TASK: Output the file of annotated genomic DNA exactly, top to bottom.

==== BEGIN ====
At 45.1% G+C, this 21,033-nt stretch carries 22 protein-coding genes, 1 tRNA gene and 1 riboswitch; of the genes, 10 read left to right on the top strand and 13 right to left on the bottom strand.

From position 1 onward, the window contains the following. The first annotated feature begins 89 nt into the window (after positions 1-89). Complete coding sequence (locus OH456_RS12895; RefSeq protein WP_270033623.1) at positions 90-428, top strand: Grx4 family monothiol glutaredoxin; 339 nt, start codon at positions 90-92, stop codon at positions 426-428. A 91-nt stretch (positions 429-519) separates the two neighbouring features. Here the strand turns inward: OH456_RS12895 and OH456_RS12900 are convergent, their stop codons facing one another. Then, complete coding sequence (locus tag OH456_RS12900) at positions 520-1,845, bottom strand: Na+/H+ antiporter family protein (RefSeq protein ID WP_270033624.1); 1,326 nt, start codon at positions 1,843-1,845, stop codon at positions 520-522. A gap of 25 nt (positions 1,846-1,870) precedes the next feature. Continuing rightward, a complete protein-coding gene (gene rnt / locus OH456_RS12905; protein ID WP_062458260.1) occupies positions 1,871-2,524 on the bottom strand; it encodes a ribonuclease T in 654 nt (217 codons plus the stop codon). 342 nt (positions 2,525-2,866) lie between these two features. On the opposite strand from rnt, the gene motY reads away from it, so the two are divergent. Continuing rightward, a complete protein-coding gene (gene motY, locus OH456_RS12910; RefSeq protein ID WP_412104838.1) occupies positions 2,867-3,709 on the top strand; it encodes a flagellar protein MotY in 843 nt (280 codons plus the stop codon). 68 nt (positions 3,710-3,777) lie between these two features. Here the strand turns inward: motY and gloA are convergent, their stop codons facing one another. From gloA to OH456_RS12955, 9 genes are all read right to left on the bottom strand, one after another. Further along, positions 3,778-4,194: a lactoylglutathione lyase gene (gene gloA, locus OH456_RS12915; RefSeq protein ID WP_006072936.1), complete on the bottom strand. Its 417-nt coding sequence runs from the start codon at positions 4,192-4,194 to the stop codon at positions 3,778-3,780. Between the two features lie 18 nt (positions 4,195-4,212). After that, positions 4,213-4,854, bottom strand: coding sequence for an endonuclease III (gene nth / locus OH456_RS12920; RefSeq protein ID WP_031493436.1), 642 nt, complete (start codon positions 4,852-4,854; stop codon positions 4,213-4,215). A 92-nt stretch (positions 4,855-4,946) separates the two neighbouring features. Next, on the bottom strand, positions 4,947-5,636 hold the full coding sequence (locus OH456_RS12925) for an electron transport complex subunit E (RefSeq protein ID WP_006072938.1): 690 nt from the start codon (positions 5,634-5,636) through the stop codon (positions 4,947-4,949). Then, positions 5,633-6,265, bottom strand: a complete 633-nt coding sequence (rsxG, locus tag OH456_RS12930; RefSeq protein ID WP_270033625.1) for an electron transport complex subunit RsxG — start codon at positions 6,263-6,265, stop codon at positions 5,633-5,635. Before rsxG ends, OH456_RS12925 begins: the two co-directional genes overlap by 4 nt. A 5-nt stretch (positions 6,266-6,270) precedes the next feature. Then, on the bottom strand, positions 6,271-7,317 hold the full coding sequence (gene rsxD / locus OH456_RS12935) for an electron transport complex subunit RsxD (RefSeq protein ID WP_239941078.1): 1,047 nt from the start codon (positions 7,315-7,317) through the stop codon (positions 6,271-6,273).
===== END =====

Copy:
At 45.1% G+C, this 21,033-nt stretch carries 22 protein-coding genes, 1 tRNA gene and 1 riboswitch; of the genes, 10 read left to right on the top strand and 13 right to left on the bottom strand.

From position 1 onward, the window contains the following. The first annotated feature begins 89 nt into the window (after positions 1-89). Complete coding sequence (locus OH456_RS12895; RefSeq protein WP_270033623.1) at positions 90-428, top strand: Grx4 family monothiol glutaredoxin; 339 nt, start codon at positions 90-92, stop codon at positions 426-428. A 91-nt stretch (positions 429-519) separates the two neighbouring features. Here the strand turns inward: OH456_RS12895 and OH456_RS12900 are convergent, their stop codons facing one another. Then, complete coding sequence (locus tag OH456_RS12900) at positions 520-1,845, bottom strand: Na+/H+ antiporter family protein (RefSeq protein ID WP_270033624.1); 1,326 nt, start codon at positions 1,843-1,845, stop codon at positions 520-522. A gap of 25 nt (positions 1,846-1,870) precedes the next feature. Continuing rightward, a complete protein-coding gene (gene rnt / locus OH456_RS12905; protein ID WP_062458260.1) occupies positions 1,871-2,524 on the bottom strand; it encodes a ribonuclease T in 654 nt (217 codons plus the stop codon). 342 nt (positions 2,525-2,866) lie between these two features. On the opposite strand from rnt, the gene motY reads away from it, so the two are divergent. Continuing rightward, a complete protein-coding gene (gene motY, locus OH456_RS12910; RefSeq protein ID WP_412104838.1) occupies positions 2,867-3,709 on the top strand; it encodes a flagellar protein MotY in 843 nt (280 codons plus the stop codon). 68 nt (positions 3,710-3,777) lie between these two features. Here the strand turns inward: motY and gloA are convergent, their stop codons facing one another. From gloA to OH456_RS12955, 9 genes are all read right to left on the bottom strand, one after another. Further along, positions 3,778-4,194: a lactoylglutathione lyase gene (gene gloA, locus OH456_RS12915; RefSeq protein ID WP_006072936.1), complete on the bottom strand. Its 417-nt coding sequence runs from the start codon at positions 4,192-4,194 to the stop codon at positions 3,778-3,780. Between the two features lie 18 nt (positions 4,195-4,212). After that, positions 4,213-4,854, bottom strand: coding sequence for an endonuclease III (gene nth / locus OH456_RS12920; RefSeq protein ID WP_031493436.1), 642 nt, complete (start codon positions 4,852-4,854; stop codon positions 4,213-4,215). A 92-nt stretch (positions 4,855-4,946) separates the two neighbouring features. Next, on the bottom strand, positions 4,947-5,636 hold the full coding sequence (locus OH456_RS12925) for an electron transport complex subunit E (RefSeq protein ID WP_006072938.1): 690 nt from the start codon (positions 5,634-5,636) through the stop codon (positions 4,947-4,949). Then, positions 5,633-6,265, bottom strand: a complete 633-nt coding sequence (rsxG, locus tag OH456_RS12930; RefSeq protein ID WP_270033625.1) for an electron transport complex subunit RsxG — start codon at positions 6,263-6,265, stop codon at positions 5,633-5,635. Before rsxG ends, OH456_RS12925 begins: the two co-directional genes overlap by 4 nt. A 5-nt stretch (positions 6,266-6,270) precedes the next feature. Then, on the bottom strand, positions 6,271-7,317 hold the full coding sequence (gene rsxD / locus OH456_RS12935) for an electron transport complex subunit RsxD (RefSeq protein ID WP_239941078.1): 1,047 nt from the start codon (positions 7,315-7,317) through the stop codon (positions 6,271-6,273).